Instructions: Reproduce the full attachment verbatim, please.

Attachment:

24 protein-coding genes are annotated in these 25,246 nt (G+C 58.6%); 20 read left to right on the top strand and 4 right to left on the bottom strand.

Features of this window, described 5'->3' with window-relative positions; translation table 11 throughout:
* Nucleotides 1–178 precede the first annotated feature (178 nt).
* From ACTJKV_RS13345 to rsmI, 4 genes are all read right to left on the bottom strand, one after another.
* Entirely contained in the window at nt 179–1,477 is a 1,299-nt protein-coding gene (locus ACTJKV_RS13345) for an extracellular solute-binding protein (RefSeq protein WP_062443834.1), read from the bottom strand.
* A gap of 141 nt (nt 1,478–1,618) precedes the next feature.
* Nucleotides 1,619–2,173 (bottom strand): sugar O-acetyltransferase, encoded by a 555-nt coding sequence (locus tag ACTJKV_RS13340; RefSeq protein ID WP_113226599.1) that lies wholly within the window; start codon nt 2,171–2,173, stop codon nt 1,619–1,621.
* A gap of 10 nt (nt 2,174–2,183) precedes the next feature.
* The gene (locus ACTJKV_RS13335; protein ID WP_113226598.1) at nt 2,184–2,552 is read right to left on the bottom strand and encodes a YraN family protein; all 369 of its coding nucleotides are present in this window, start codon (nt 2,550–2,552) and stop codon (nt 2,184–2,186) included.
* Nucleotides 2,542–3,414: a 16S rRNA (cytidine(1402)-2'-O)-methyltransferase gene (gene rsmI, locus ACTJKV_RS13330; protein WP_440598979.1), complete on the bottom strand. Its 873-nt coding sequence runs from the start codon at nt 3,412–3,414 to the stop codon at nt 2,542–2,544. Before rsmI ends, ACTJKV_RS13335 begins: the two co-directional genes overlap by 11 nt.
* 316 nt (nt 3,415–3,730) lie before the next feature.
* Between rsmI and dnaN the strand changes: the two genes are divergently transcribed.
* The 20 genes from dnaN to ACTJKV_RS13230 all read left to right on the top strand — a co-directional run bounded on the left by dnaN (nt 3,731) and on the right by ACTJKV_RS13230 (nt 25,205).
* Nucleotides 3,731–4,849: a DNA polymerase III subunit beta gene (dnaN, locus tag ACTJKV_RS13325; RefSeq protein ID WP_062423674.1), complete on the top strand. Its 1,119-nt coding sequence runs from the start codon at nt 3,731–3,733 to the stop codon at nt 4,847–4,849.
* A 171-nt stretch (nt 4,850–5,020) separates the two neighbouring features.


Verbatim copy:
24 protein-coding genes are annotated in these 25,246 nt (G+C 58.6%); 20 read left to right on the top strand and 4 right to left on the bottom strand.

Features of this window, described 5'->3' with window-relative positions; translation table 11 throughout:
* Nucleotides 1–178 precede the first annotated feature (178 nt).
* From ACTJKV_RS13345 to rsmI, 4 genes are all read right to left on the bottom strand, one after another.
* Entirely contained in the window at nt 179–1,477 is a 1,299-nt protein-coding gene (locus ACTJKV_RS13345) for an extracellular solute-binding protein (RefSeq protein WP_062443834.1), read from the bottom strand.
* A gap of 141 nt (nt 1,478–1,618) precedes the next feature.
* Nucleotides 1,619–2,173 (bottom strand): sugar O-acetyltransferase, encoded by a 555-nt coding sequence (locus tag ACTJKV_RS13340; RefSeq protein ID WP_113226599.1) that lies wholly within the window; start codon nt 2,171–2,173, stop codon nt 1,619–1,621.
* A gap of 10 nt (nt 2,174–2,183) precedes the next feature.
* The gene (locus ACTJKV_RS13335; protein ID WP_113226598.1) at nt 2,184–2,552 is read right to left on the bottom strand and encodes a YraN family protein; all 369 of its coding nucleotides are present in this window, start codon (nt 2,550–2,552) and stop codon (nt 2,184–2,186) included.
* Nucleotides 2,542–3,414: a 16S rRNA (cytidine(1402)-2'-O)-methyltransferase gene (gene rsmI, locus ACTJKV_RS13330; protein WP_440598979.1), complete on the bottom strand. Its 873-nt coding sequence runs from the start codon at nt 3,412–3,414 to the stop codon at nt 2,542–2,544. Before rsmI ends, ACTJKV_RS13335 begins: the two co-directional genes overlap by 11 nt.
* 316 nt (nt 3,415–3,730) lie before the next feature.
* Between rsmI and dnaN the strand changes: the two genes are divergently transcribed.
* The 20 genes from dnaN to ACTJKV_RS13230 all read left to right on the top strand — a co-directional run bounded on the left by dnaN (nt 3,731) and on the right by ACTJKV_RS13230 (nt 25,205).
* Nucleotides 3,731–4,849: a DNA polymerase III subunit beta gene (dnaN, locus tag ACTJKV_RS13325; RefSeq protein ID WP_062423674.1), complete on the top strand. Its 1,119-nt coding sequence runs from the start codon at nt 3,731–3,733 to the stop codon at nt 4,847–4,849.
* A 171-nt stretch (nt 4,850–5,020) separates the two neighbouring features.